To everyone around the world, may God bless your 2018 and may you read numerous good books.

Tuesday, 4 April 2017

The Mutt I Didn't Think I Would Be

There you have it: my DNA results from  I waited nearly two and a half months and spent my birthday money for this late birthday present.  Yes, I am the type of person who buys a DNA test for himself for his birthday. 

Whatever the case may be, I am, just like everyone who takes the test it seems, surprised at the result. However, I would say my surprise might be greater than your average chap or lass who takes the test.  I will tell you about my surprise.

I grew up an Afrikaner.  I am of the people who came from the Netherlands to start a refreshment post at the foot of Africa for the Dutch East India Company.  I am of the people who crossed the harsh interior and Drakensberg mountains of South Africa barefoot and lugging their whole lives on ox carts.  I am of the people who fought a bitter, failed war of independence against imperial Britain.  I am of the people who oppressed millions of Africans in the name of ethnic superiority.  I am of the people who are few, but who, like the Jews, managed to make an indelible impact on history for good and evil. 
My last name has strong German roots.  My mother's and grandmothers' last names alluded to French and Dutch ancestry.  As far as I know, my paternal lineage of ancestors have been living in South Africa since before the year 1700.

At least, I THOUGHT I was all these things.

With the test from AncestryDNA, all of the above gets thrown on its head.  I find out that I am nearly two-thirds the imperialists my ancestors struggled so bitterly against.  I find out that I am merely 1% Western European, when all the last names were pointing to this region.  I find out that my blond is not a Germanic blond, but a Scandinavian blonde.  I find out that my tendency to speak with the hands in one-on-one communication must be because of that 11% Italian/Greek descent.  I find out that I am only 97% white - the old hands during the Apartheid regime would hardly have thought this sufficient for a white in a one-drop-rule society.  I find out that, somewhere along the way, a Melanesian fought his/her way into my ancestry alongside a Kazakh and a native Southern African.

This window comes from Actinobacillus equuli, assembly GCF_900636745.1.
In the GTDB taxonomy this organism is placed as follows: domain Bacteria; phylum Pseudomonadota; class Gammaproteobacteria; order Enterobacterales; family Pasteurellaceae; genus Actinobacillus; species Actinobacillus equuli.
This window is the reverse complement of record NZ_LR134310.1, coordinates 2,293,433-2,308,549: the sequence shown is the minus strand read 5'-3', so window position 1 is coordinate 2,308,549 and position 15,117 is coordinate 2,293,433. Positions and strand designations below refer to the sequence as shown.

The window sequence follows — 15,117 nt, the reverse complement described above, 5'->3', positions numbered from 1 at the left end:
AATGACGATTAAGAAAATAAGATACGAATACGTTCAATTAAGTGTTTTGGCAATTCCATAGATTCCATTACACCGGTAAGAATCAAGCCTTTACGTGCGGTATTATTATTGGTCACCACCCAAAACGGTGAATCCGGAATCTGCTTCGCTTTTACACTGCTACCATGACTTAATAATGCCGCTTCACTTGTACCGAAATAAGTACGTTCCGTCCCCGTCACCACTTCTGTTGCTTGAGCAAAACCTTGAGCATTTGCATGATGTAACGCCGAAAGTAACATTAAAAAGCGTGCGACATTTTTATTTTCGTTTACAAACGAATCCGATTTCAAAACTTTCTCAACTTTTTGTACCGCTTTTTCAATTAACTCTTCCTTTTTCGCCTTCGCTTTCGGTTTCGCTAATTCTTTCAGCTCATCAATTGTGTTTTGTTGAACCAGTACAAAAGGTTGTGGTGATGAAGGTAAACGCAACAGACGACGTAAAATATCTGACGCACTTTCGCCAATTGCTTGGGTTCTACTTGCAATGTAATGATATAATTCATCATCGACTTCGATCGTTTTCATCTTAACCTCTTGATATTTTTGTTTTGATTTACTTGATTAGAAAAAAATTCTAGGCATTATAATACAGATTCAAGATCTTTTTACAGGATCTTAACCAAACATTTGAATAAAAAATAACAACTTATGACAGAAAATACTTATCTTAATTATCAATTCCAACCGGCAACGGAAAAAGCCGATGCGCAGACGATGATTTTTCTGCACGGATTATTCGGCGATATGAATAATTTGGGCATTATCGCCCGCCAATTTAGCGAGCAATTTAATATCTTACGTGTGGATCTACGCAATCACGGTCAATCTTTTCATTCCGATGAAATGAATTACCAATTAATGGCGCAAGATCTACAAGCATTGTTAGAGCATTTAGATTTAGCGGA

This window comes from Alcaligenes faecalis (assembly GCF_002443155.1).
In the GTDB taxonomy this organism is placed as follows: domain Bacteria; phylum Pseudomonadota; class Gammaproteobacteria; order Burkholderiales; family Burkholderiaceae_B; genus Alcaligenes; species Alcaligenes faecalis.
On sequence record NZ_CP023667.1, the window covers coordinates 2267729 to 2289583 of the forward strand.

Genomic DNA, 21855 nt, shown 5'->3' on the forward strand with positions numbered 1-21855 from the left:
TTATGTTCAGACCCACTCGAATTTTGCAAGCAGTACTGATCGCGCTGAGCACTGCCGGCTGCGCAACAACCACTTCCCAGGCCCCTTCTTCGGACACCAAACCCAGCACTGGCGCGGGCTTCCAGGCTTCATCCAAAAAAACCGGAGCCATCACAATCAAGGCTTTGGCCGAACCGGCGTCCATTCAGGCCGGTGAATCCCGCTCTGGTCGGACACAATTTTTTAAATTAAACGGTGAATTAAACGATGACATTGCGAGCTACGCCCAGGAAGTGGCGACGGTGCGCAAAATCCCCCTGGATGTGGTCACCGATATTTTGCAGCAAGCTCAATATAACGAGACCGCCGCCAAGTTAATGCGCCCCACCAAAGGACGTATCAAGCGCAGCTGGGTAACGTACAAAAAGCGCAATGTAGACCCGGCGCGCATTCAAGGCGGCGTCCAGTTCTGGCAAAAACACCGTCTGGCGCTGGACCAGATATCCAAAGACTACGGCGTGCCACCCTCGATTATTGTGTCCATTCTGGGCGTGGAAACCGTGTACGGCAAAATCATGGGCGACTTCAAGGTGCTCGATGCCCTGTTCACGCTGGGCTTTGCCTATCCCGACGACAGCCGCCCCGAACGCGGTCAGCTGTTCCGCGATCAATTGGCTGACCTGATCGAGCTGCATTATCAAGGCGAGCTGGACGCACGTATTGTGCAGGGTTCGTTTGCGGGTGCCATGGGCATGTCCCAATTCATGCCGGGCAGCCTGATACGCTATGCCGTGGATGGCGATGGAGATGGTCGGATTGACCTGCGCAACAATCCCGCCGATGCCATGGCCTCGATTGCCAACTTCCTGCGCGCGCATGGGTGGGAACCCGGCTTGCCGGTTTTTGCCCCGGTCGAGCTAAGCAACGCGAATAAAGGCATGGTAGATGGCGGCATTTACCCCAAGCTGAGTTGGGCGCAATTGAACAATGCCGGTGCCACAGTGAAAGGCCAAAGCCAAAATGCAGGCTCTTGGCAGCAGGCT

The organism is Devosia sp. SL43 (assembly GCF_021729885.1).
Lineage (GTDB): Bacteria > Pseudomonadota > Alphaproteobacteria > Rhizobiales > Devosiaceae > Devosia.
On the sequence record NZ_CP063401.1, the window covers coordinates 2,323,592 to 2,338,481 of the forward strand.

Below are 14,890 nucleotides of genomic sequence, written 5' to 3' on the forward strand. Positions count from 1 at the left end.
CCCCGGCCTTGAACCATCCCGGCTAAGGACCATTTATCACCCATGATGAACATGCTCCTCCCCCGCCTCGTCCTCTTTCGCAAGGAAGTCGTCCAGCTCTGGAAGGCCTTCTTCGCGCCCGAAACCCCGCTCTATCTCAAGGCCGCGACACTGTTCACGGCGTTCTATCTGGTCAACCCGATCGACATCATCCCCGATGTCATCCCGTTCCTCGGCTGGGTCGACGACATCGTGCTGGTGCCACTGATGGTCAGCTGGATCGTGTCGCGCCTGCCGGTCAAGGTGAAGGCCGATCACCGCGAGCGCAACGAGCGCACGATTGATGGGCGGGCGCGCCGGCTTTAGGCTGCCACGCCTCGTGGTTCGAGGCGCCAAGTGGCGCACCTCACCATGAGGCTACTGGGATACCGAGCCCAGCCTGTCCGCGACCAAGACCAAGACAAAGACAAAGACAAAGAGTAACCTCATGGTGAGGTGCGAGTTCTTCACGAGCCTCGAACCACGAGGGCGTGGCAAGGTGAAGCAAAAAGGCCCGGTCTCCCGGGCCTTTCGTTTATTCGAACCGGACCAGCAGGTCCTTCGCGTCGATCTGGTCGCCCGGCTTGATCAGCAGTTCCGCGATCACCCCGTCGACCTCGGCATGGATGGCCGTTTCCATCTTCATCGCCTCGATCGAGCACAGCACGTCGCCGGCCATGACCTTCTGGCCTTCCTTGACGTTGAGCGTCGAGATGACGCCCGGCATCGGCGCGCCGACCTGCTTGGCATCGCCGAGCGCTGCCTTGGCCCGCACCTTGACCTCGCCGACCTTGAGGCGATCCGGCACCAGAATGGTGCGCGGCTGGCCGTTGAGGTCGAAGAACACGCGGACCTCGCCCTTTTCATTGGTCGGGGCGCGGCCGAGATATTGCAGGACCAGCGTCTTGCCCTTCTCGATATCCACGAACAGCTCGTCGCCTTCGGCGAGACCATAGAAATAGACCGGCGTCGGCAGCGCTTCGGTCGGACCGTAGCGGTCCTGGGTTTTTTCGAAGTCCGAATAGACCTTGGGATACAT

The conversations and enquiry into my past has only just begun.  God knows how this may affect my future and thoughts about the world.  The only sure thing at this point in time is that I am not the mutt I thought I would be.

Saturday, 18 March 2017

On His Twenty and Third

Life has a way of running about.  Of this day you marvel at the much that is yet to come and of the other you lament all that has been - that which could have been and that which should never have been.  Yet, through the daily meditations and considerations of the now, life never ceases to abound round about the pondering.  To the point, it seems, where we may ask what is even the purpose of reflection?  Why remove yourself from the ceaseless whirl that is life in all its richness?
I answer, with mere twenty and three years of wisdom, with a theory, certain to amend to tomorrow's lore, which calls upon the modern meanderer to consider the goings of the times, of people, of nature at the odd stop.  Consider and ponder their significance from every viewpoint that the mind can conjure up.  Let it teach you as no other could.  Ere you be consumed, do proceed away.  Proceed away with the richness of experience, with the richness of feeling so deeply and join again ceaseless whirl of life and all.  Man was meant to traverse, to sample, but also to grow.  So paradoxical is movement and stasis, traversing and laying down roots, that logic fails to comprehend.  Yet, such is the story of mankind - a juxtaposition of logic - but uniquely, truly, unequivocally human.

Friday, 4 November 2016

Why I am Single: An Exposé